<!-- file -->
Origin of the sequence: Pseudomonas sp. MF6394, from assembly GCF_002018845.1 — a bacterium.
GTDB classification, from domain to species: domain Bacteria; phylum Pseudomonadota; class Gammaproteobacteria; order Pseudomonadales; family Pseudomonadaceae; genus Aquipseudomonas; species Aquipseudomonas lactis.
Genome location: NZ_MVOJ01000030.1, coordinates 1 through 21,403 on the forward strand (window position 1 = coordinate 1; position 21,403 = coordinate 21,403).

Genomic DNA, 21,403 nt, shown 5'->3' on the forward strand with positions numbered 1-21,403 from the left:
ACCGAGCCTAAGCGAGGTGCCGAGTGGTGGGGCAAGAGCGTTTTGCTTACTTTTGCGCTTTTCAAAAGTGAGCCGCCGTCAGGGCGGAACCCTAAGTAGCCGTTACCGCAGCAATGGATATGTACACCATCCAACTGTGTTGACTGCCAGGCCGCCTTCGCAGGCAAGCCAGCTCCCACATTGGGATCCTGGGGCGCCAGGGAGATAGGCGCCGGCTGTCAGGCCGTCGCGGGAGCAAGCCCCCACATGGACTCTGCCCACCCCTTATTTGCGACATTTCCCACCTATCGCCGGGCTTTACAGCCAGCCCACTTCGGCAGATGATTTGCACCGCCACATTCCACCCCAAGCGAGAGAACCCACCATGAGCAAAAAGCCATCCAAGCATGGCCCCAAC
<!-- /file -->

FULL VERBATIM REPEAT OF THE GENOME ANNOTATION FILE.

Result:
Origin of the sequence: Pseudomonas sp. MF6394, from assembly GCF_002018845.1 — a bacterium.
GTDB classification, from domain to species: domain Bacteria; phylum Pseudomonadota; class Gammaproteobacteria; order Pseudomonadales; family Pseudomonadaceae; genus Aquipseudomonas; species Aquipseudomonas lactis.
Genome location: NZ_MVOJ01000030.1, coordinates 1 through 21,403 on the forward strand (window position 1 = coordinate 1; position 21,403 = coordinate 21,403).

Genomic DNA, 21,403 nt, shown 5'->3' on the forward strand with positions numbered 1-21,403 from the left:
ACCGAGCCTAAGCGAGGTGCCGAGTGGTGGGGCAAGAGCGTTTTGCTTACTTTTGCGCTTTTCAAAAGTGAGCCGCCGTCAGGGCGGAACCCTAAGTAGCCGTTACCGCAGCAATGGATATGTACACCATCCAACTGTGTTGACTGCCAGGCCGCCTTCGCAGGCAAGCCAGCTCCCACATTGGGATCCTGGGGCGCCAGGGAGATAGGCGCCGGCTGTCAGGCCGTCGCGGGAGCAAGCCCCCACATGGACTCTGCCCACCCCTTATTTGCGACATTTCCCACCTATCGCCGGGCTTTACAGCCAGCCCACTTCGGCAGATGATTTGCACCGCCACATTCCACCCCAAGCGAGAGAACCCACCATGAGCAAAAAGCCATCCAAGCATGGCCCCAAC